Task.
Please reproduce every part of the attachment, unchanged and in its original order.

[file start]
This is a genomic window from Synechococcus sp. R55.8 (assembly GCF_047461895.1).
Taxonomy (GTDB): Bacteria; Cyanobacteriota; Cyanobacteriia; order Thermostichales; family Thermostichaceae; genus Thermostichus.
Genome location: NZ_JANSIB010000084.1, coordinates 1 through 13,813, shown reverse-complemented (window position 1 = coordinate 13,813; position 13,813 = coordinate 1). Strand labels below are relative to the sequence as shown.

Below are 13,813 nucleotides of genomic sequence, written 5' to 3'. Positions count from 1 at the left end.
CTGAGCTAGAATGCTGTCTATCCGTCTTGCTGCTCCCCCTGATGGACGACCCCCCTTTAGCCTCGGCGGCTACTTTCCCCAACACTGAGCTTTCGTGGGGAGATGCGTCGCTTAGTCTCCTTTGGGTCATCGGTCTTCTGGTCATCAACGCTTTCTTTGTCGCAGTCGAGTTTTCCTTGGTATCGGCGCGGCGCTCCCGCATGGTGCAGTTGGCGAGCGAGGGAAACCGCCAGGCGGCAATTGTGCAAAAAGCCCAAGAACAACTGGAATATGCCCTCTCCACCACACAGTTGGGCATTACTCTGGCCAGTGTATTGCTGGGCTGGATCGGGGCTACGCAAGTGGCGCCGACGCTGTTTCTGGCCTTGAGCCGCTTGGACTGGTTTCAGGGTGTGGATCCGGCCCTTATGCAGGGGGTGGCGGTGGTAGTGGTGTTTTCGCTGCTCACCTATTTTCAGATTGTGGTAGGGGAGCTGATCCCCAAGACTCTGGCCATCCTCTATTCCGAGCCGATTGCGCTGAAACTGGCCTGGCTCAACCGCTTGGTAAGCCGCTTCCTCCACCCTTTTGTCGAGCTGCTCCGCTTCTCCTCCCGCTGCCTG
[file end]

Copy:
This is a genomic window from Synechococcus sp. R55.8 (assembly GCF_047461895.1).
Taxonomy (GTDB): Bacteria; Cyanobacteriota; Cyanobacteriia; order Thermostichales; family Thermostichaceae; genus Thermostichus.
Genome location: NZ_JANSIB010000084.1, coordinates 1 through 13,813, shown reverse-complemented (window position 1 = coordinate 13,813; position 13,813 = coordinate 1). Strand labels below are relative to the sequence as shown.

Below are 13,813 nucleotides of genomic sequence, written 5' to 3'. Positions count from 1 at the left end.
CTGAGCTAGAATGCTGTCTATCCGTCTTGCTGCTCCCCCTGATGGACGACCCCCCTTTAGCCTCGGCGGCTACTTTCCCCAACACTGAGCTTTCGTGGGGAGATGCGTCGCTTAGTCTCCTTTGGGTCATCGGTCTTCTGGTCATCAACGCTTTCTTTGTCGCAGTCGAGTTTTCCTTGGTATCGGCGCGGCGCTCCCGCATGGTGCAGTTGGCGAGCGAGGGAAACCGCCAGGCGGCAATTGTGCAAAAAGCCCAAGAACAACTGGAATATGCCCTCTCCACCACACAGTTGGGCATTACTCTGGCCAGTGTATTGCTGGGCTGGATCGGGGCTACGCAAGTGGCGCCGACGCTGTTTCTGGCCTTGAGCCGCTTGGACTGGTTTCAGGGTGTGGATCCGGCCCTTATGCAGGGGGTGGCGGTGGTAGTGGTGTTTTCGCTGCTCACCTATTTTCAGATTGTGGTAGGGGAGCTGATCCCCAAGACTCTGGCCATCCTCTATTCCGAGCCGATTGCGCTGAAACTGGCCTGGCTCAACCGCTTGGTAAGCCGCTTCCTCCACCCTTTTGTCGAGCTGCTCCGCTTCTCCTCCCGCTGCCTG